Understanding the requirements of a scientific hypothesis is important if you have to compose one for a school science fair project or any other experiment. Hypotheses are basically educated guesses as to what will happen in a given situation. The scientific method entails finding a problem, coming up with a hypothesis regarding the solution to the problem and then testing that hypothesis to determine whether or not it is correct. The hypothesis is central to scientific investigation, and therefore a suitable hypothesis is needed for a good experiment.
The composition of a hypothesis is essentially a creative process, but it should be done based on existing knowledge of the subject matter. For example, if you were experimenting with ways to speed up a certain reaction, doing background reading on the relevant subjects is vital to composing a suitable hypothesis. If you didn’t know anything about chemistry, you may assume that extreme cold will speed up the reaction, when the reverse is actually true. Make an educated guess that provides a solution to the problem to compose a hypothesis.
One important requirement of a scientific hypothesis is that it is testable. The most common reason for coming up with a hypothesis is for use in a test, so an un-testable hypothesis is useless. For example, the hypothesis “Our universe has a parallel universe beside it that we can’t see or interact with” is possibly true, but unfortunately can never be tested. Whilst it may seem credible because it can’t be disproved, it is no more credible than any other unverifiable statement, such as “the moon’s orbit is controlled by an invisible dinosaur with imperceptible puppet strings.” For this reason, hypotheses must be testable.
Another requirement of a scientific hypothesis is that it can be proven incorrect. This may seem to be an extension of testability, but this is not the case. For example, the hypothesis “There is intelligent life on planets other than Earth” can be proven if one of the scientists listening to space for radio signals hears a broadcast in an alien language or if a space probe lands on a planet with intelligent life. Disproving this hypothesis is much more difficult, however, because even if there are no transmissions, and all the space probes we release find nothing, there could still be intelligent life on another planet. This hypothesis isn’t valid because it can’t be falsified.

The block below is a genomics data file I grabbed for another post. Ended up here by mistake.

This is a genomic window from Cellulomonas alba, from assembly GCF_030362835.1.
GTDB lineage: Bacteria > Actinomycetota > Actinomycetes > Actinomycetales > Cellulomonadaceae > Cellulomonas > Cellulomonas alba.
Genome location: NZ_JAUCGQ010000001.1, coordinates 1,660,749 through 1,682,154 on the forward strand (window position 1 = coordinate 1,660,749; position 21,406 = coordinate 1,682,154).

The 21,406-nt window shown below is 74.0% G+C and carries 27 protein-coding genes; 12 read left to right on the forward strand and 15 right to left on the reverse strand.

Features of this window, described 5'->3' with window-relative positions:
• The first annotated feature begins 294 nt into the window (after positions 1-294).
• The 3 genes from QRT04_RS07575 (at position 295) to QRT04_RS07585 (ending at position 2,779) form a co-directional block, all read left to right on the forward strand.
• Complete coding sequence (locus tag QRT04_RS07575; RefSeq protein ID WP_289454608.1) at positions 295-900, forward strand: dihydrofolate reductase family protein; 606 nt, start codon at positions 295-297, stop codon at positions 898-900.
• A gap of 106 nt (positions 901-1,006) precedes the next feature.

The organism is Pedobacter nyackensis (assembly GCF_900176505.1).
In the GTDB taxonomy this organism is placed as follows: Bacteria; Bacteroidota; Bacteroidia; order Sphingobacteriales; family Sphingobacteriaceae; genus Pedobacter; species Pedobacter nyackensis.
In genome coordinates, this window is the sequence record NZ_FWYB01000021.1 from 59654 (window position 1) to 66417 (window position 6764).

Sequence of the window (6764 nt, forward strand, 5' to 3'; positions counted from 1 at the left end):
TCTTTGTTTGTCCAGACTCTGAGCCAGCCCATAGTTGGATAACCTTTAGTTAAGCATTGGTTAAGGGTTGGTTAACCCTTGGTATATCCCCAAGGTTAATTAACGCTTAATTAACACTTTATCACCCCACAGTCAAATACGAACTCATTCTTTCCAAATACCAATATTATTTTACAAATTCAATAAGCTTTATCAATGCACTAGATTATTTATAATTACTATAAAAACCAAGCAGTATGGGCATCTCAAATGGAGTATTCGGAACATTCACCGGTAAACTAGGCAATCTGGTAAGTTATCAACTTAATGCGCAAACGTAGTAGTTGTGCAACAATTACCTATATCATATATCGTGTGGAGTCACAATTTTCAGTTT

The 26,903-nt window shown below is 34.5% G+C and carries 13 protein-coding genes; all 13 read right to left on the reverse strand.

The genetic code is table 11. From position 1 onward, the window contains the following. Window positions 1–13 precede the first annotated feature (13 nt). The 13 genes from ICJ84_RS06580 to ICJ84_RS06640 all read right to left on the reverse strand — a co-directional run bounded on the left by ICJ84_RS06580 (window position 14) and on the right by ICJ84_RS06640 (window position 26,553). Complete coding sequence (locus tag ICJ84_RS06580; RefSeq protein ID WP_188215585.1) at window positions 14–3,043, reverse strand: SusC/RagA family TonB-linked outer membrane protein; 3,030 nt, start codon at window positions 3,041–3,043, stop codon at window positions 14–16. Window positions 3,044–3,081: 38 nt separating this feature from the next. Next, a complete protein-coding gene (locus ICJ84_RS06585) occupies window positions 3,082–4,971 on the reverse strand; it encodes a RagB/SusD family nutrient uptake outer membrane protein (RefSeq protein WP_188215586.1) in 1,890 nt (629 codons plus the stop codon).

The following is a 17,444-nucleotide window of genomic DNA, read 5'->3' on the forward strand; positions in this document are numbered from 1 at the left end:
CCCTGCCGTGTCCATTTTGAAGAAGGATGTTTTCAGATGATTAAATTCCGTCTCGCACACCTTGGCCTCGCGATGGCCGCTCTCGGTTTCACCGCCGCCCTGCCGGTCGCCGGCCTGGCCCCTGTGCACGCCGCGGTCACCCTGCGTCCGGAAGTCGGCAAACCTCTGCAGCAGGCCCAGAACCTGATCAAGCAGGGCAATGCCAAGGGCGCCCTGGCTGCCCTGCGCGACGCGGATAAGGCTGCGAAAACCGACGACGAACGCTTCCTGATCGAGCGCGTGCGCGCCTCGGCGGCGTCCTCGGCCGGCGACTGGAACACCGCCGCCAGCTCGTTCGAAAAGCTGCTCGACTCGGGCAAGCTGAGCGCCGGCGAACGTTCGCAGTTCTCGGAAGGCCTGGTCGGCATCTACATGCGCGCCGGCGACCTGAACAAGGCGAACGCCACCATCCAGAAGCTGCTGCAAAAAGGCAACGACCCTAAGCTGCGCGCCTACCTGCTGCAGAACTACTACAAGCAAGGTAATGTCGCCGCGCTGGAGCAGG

Whilst not a requirement of a hypothesis, it is also important to think about how all-encompassing a hypothesis is. Most hypotheses can never really be proven; they can just appear more and more likely with each test. For example, the hypothesis “Any two objects dropped from the same height will hit the ground at the same time, as long as air resistance isn’t a factor” can be shown to be probably correct (as it was on the surface of the moon.) Despite this, two objects could be discovered tomorrow which behave differently, and thereby disprove the hypothesis. Despite this difficulty in truly proving things, reducing the scope of your hypothesis renders your results utterly meaningless. For example, saying “These two specific objects fall at the same rate without air resistance” doesn’t have any scope -- it only refers to two things. It is better to have a broad hypothesis that isn’t quite definitely proven than a narrow hypothesis that is conclusively true.
About the Author
Lee Johnson is a freelance writer and science enthusiast, with a passion for distilling complex concepts into simple, digestible language. He's written about science for several websites including eHow UK and WiseGeek, mainly covering physics and astronomy. He was also a science blogger for Elements Behavioral Health's blog network for five years. He studied physics at the Open University and graduated in 2018.